Share a wild wine story/experience you've had in a restaurant

Tasting the components of the dish before it is composed and plated is much different than sampling the finished product at the table.

It’s the same thing. It’s sampling the product in advance and making sure the guest has a seamless experience. The only real difference is the fact that they can taste food in the kitchen without “shorting” your portion whereas there’s no way for them to sample a 750ml bottle of wine without siphoning off 20-30ml. It would be nice if producers started bottling 775-800ml bottles for restaurants, but that doesn’t seem likely…

as I said earlier a lot of people I know haven’t had similar experiences.

@JDorris @MChang I have always had a great experience and have visited easily over 20x and as recently as last week.

Having a few more years of marriage under my belt, I’m going to help you stay out of future trouble :wink:

This is better phrased as “my wife (then girlfriend) and I…”. :slight_smile:

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I’m glad you said it, I immediately heard my wife’s voice, “EX GIRLFRIEND?”

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Kind of like the winemaker coming to the restaurant and taking a bite of your meal?

Fortunately my (now) wife gets my sense of humor and she calls me her ex-boyfriend

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My wife prefers it when I refer to her as my roommate.

My wife loves it when I introduce her as ‘my first wife’ !

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Don’t let me yuck your yum. If you love it, by all means enjoy.

This was my experience:

1992 Raveneau Clos : DOA
1993 Raveneau Clos: DOA
1980 Rousseau Clos de Beze: DOA
1991 Rousseau Clos de Beze: Mediocre at best
1990 Roumier Amoureuses: Good bottle
1991 Chave Cuvee Cathelin: Good bottle
1996 D’Auvenay Criots Batard Montrachet: Absolutely amazing

When we told David about the Raveneau being dead, his comment was “what do you expect from 90’s chablis”. I’ve had the wines several times and I frankly expect fireworks.

The idea that the cellar there has continuity is a myth. Things have been sold off and reacquired in recent years. That said, with more current wines you’re fine. With older wines, caveat emptor. You’ll have better luck with bottles bearing the blue cellar stamp that are hopefully original purchases.

If it’s a restaurant that won’t take back bad wine, it doesn’t matter how many people have had good wine there to me.

Impossible for a restaurant to serve wine without ever serving a flawed bottle.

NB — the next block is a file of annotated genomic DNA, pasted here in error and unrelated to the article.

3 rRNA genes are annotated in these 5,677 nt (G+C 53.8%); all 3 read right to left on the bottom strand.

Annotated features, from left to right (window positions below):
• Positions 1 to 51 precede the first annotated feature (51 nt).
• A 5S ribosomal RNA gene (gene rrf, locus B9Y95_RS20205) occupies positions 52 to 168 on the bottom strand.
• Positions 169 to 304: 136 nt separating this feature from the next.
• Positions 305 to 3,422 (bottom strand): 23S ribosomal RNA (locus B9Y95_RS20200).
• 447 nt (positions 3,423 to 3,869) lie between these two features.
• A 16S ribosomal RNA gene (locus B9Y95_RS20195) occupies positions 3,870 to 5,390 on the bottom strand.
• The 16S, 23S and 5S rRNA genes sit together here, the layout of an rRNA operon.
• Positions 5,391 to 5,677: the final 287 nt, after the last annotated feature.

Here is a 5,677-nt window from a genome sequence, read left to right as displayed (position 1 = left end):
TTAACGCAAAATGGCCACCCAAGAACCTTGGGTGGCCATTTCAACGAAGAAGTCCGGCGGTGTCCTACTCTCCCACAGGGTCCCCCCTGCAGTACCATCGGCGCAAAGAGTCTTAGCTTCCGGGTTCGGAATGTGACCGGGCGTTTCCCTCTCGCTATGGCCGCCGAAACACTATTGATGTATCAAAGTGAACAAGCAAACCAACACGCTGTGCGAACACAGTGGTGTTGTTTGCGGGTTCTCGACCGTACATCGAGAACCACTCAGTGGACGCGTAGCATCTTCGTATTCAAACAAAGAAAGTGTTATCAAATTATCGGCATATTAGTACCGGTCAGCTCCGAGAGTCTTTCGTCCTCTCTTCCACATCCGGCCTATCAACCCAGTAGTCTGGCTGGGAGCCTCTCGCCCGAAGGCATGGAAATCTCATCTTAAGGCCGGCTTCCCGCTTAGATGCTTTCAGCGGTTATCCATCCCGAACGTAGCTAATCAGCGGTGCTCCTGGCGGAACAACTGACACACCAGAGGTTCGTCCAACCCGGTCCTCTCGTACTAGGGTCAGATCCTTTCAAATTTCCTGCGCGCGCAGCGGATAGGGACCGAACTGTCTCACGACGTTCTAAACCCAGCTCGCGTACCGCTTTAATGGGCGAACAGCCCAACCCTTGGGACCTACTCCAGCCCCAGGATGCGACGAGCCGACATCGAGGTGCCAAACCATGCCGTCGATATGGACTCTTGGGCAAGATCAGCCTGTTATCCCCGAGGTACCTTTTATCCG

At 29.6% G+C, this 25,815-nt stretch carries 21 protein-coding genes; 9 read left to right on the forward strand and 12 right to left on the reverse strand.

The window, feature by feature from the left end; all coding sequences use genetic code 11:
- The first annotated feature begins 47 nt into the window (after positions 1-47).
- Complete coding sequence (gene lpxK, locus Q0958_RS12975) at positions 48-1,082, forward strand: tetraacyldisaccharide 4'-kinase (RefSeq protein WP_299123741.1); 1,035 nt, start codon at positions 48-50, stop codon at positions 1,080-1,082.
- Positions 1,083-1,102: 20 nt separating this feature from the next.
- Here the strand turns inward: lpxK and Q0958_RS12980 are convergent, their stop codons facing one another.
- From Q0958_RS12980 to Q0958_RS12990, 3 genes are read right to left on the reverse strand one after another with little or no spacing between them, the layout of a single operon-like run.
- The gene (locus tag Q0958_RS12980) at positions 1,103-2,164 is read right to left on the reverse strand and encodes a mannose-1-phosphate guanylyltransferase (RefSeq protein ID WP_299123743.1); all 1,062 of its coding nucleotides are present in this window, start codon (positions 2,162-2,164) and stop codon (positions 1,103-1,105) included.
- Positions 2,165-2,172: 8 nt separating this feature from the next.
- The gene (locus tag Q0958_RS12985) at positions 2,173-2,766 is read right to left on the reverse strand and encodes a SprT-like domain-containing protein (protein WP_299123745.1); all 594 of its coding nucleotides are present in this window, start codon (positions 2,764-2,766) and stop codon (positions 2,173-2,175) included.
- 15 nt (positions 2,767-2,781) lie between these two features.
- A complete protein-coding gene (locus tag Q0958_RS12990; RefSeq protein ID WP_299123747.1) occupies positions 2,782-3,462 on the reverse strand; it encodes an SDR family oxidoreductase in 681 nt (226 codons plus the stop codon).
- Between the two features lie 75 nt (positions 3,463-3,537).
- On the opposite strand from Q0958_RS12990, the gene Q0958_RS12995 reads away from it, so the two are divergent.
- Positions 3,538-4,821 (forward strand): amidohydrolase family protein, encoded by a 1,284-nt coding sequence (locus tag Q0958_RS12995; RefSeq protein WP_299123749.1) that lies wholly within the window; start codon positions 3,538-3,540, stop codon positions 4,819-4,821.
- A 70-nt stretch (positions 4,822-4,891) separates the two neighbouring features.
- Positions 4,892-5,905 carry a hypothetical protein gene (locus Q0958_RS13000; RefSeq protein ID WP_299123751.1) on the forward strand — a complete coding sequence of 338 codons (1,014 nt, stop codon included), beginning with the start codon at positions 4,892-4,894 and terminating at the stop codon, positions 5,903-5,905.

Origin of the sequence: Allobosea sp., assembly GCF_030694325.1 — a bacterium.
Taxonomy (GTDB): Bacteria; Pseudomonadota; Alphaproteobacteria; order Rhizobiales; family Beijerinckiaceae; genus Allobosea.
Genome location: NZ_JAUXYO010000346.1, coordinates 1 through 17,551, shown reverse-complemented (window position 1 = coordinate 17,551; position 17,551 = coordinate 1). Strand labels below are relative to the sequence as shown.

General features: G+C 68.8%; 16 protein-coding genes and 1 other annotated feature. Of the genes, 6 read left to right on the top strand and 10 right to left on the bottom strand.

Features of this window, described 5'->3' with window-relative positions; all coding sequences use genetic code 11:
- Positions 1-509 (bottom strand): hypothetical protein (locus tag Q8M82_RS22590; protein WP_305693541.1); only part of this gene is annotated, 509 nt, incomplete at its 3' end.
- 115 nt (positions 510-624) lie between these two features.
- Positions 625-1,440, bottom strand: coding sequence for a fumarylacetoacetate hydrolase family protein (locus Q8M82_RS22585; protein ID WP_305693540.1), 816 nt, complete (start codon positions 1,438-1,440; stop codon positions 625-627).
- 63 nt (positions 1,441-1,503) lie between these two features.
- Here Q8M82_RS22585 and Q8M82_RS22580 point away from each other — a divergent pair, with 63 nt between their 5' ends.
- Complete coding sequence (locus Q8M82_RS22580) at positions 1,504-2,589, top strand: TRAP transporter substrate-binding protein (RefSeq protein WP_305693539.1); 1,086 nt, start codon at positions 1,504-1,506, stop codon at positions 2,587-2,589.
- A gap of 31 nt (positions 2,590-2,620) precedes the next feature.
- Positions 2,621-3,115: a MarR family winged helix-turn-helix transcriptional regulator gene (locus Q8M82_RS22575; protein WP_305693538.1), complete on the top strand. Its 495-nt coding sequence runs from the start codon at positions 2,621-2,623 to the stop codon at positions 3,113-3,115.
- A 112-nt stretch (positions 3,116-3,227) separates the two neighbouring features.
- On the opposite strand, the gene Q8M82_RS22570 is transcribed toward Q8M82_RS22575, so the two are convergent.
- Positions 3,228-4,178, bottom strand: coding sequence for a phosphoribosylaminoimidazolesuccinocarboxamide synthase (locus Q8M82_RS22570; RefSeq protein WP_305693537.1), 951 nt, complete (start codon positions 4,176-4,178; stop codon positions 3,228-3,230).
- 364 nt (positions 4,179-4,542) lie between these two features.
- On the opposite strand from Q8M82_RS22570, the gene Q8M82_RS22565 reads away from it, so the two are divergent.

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I heard about a restaurant (can’t say its name, as will be understood later) with a very attractive wine list. I made a phone reservation and asked to make sure that the attractive wines were still available. The lady checked with the sommelier and indeed 3 out of 4 are available. I asked to keep two of them for us.
We arrived at the restaurant for lunch. Beautiful and large restaurant that is part of a spacious estate. We arrived a few minutes early. When I said my name, they asked me to wait for the owner of the estate who asked to meet me (we were early?!). We waited and an older and impressive man arrived and immediately started a conversation with me about fine wine. Apparently the “research” I did on the phone reached his ears. He told me that he has a large private collection, which later turned out to be impressive. He told me that the restaurant has decades of nice allocations in Burgundy. He is lonely because his wife died and the children come to visit twice a year and he can’t drink that much. As a restaurant, he is not allowed to sell the coveted wines. As the conversation developed, the employees seemed quite surprised, and my wife was patient, knowing how important and interesting the matter was to me. I sensed that the owner of the estate was enjoying the conversation, and not just me. Then he invited me to see his wine cellar. We walked outside the restaurant and arrived at an old building. We went down two floors. An electric door opened. I looked inside and almost passed out. He reviewed the various areas before me. The majority was Burgundy and the sorting was by producer, wine and year. It was exciting because the collection of the reputed manufacturers (Rousseau, Roumier, DRC, Raveneau , etc.) was quite complete. You could see that the wine does accumulate over the years, and that there is room for more. He sensed that I was excited and offered me to take some bottles but on the condition that he(!) would load them in the trunk of my car. No problem. I picked a few favorites of mine, and we quickly agreed on the price. He went to the car and I went back to the restaurant. He arrived after me and insisted, to everyone’s astonishment, on personally pouring us lovely wines during the meal, while exchanging information between the two of us from time to time.
What an experience!
And I forgot to mention that the food was excellent, of course.

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Was there last September for our anniversary. They use a caveat emptor policy on older wines (forget vintage cutoff-maybe 2000). Also wines are not the deal they used to be. Ended up getting a relatively young bottle of Allemand for a reasonable price, but all the fancy burgundies with age are likely 4 digits and at your own risk with proper age.